In late 2013, a study on Jewish identity in the United States was released by the Pew Research Center’s Religion and Public Life Project which was widely discussed among the intelligentsia. The survey found (among other similarly disturbing findings) that the intermarriage rate for American Jews getting married in the 21st century is 58 percent, up from 17 percent for those who got married before 1970. Understandably, this led many to wonder what kind of future Jewish life has in this country.
Noah Feldman, professor of constitutional and international law at Harvard Law School and Bloomberg View columnist, urged people to concentrate less on the negatives the survey’s data contained, and focus on the positives. “The only thing every generation of Jews has in common is the conviction that it will be the last,” Feldman wrote. “What matters for the continuity of Jewish life is quality, not quantity. And in today’s America, Jewish intellectual, cultural, spiritual and religious life is flourishing.”
For Feldman, who has written pieces critical of Yiddishkeit in general and frum Jews in particular in the past, and who is a leading proponent of many policies that are antithetical to Torah values, such praise of the chareidi community seems, put mildly, out of character. But after spending some time during chodesh Elul in Lakewood’s Beth Medrash Govoha (or BMG, the Lakewood Yeshivah), even Feldman was ready to make a full-throated argument that BMG was a case in point. And while there is much to be concerned about in the Pew study, Lakewood, and places like it, are “where Jewish life thrives in America.”
Just last week, his position got a huge boost when another batch of data from the 2013 study was released, this time focusing more on the Orthodox Jewish community. And while there is so much in the data that is just begging to be written about and discussed (which it undoubtedly will be, and already has begun to be), one small part of the findings — that of the Orthodox and chareidi Jews’ political identification —particularly stood out for me.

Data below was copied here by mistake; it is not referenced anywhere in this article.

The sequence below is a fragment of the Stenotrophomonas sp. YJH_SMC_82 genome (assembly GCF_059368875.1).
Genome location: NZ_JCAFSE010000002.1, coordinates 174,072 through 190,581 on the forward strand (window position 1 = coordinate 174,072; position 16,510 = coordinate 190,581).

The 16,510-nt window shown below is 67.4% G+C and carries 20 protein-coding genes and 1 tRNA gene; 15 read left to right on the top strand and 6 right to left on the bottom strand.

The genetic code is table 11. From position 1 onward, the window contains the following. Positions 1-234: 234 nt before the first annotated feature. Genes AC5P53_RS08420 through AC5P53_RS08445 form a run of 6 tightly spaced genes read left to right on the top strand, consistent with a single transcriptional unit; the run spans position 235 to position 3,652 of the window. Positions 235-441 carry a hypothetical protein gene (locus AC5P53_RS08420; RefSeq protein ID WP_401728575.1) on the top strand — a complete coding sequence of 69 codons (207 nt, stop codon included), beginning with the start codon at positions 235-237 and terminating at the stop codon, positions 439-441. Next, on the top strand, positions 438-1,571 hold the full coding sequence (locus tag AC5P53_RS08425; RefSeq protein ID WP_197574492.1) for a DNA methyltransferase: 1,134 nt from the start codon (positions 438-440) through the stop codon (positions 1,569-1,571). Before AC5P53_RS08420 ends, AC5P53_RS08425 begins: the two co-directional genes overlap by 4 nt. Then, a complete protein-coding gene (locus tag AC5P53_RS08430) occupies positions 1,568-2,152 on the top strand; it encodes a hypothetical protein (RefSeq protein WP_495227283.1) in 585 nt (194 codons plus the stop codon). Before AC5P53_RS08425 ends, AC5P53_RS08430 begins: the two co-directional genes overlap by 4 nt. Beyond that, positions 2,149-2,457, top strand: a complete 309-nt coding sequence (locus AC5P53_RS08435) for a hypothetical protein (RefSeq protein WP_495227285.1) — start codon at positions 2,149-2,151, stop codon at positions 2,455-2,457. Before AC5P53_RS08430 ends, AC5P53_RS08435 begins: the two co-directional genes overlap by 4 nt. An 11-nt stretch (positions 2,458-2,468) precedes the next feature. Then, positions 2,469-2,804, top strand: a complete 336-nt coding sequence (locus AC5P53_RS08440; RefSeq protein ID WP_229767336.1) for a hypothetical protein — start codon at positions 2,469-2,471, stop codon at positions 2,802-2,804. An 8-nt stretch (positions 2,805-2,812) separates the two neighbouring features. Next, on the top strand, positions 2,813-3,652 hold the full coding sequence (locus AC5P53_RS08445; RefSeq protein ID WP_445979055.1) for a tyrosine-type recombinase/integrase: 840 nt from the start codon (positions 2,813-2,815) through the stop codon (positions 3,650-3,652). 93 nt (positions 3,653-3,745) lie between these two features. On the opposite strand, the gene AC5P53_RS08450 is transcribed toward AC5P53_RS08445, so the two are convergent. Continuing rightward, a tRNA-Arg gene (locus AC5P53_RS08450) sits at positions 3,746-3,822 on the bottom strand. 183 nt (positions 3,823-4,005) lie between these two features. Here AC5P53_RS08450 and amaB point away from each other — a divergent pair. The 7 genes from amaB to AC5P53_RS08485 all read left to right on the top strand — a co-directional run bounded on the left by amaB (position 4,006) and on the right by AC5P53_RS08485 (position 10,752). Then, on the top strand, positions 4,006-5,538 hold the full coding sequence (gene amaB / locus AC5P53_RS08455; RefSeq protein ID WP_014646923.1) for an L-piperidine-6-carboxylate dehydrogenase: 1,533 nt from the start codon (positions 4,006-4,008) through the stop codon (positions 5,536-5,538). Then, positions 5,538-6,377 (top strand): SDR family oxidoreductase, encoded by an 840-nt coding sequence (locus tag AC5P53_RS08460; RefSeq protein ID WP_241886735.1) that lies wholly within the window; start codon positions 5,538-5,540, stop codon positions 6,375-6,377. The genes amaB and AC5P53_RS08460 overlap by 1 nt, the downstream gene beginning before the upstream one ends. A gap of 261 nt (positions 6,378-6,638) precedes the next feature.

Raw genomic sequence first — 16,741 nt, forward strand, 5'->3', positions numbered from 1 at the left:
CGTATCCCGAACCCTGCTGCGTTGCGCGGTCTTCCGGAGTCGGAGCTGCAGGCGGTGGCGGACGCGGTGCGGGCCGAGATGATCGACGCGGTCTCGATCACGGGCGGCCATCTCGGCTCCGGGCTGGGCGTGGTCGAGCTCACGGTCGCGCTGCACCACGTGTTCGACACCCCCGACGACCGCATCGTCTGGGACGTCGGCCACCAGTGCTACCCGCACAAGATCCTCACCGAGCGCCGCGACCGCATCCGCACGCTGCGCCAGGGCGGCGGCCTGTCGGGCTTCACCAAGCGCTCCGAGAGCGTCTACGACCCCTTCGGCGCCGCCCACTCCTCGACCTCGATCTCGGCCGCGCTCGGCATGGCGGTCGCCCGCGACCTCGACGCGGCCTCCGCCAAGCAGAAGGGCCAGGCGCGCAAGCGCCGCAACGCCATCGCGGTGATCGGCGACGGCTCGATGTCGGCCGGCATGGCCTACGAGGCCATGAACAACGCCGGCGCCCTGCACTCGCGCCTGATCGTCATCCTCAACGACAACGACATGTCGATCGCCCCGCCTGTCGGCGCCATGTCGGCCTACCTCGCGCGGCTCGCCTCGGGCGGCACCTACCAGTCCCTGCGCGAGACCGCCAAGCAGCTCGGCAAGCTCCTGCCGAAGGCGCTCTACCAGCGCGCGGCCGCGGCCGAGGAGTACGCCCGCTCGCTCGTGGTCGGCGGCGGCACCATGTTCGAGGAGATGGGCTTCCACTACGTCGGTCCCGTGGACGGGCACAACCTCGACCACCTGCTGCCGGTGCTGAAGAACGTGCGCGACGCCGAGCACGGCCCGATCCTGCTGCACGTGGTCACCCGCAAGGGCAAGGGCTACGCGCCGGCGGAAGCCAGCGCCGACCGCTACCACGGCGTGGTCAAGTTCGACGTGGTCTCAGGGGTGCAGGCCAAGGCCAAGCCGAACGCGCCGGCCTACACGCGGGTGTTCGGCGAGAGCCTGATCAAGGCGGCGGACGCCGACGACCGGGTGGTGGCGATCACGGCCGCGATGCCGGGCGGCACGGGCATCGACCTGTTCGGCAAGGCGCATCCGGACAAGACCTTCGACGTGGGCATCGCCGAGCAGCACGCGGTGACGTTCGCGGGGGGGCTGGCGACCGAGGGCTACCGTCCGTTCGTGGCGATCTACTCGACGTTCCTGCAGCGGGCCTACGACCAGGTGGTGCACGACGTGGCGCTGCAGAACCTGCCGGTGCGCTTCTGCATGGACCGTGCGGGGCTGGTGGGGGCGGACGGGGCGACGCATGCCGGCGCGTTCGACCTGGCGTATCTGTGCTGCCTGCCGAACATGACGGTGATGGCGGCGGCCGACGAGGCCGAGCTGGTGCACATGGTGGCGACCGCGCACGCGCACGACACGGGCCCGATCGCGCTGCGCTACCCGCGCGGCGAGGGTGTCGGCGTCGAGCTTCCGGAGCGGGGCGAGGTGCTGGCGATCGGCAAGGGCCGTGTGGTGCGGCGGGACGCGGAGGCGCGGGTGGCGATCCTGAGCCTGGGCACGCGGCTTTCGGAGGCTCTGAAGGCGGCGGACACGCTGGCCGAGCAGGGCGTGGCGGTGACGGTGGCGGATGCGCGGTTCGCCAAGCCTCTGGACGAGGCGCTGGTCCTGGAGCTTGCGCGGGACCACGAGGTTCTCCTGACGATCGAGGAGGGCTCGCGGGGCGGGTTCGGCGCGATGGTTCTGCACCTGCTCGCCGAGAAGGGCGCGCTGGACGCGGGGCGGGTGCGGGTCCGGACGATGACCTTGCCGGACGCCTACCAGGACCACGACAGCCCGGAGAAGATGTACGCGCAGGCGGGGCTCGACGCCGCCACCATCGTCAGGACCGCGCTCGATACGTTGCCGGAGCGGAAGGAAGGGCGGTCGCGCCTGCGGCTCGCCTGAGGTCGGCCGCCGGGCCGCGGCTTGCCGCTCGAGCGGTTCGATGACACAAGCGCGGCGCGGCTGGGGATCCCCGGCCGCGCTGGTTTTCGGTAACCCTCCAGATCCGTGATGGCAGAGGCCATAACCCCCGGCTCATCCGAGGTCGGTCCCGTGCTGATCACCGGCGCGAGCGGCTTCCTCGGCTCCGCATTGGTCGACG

It isn’t really news to anyone, especially not readers of these pages, that frum Jews tend to self-identify more and more as politically conservative, and, when given the choice, vote for the Republican candidate in an election. Pew found that Orthodox Jews are almost four times as likely to say they are conservative as irreligious Jews, but as the study is only about numbers, what it leaves unanswered is why.
This summer I had the opportunity to attend a program which sought to explore (among other things) that question. The program explored the intersection of Jewish values and political conservatism, with classes being taught by both renowned Torah lecturers and some of the top conservative thinkers of our time. Yes, it’s easy to explain away the affinity we have for conservatism with simple explanations like “social issues” (if you are from the right) or “talk radio” (if you aren’t), but there really is a much deeper understanding to be had.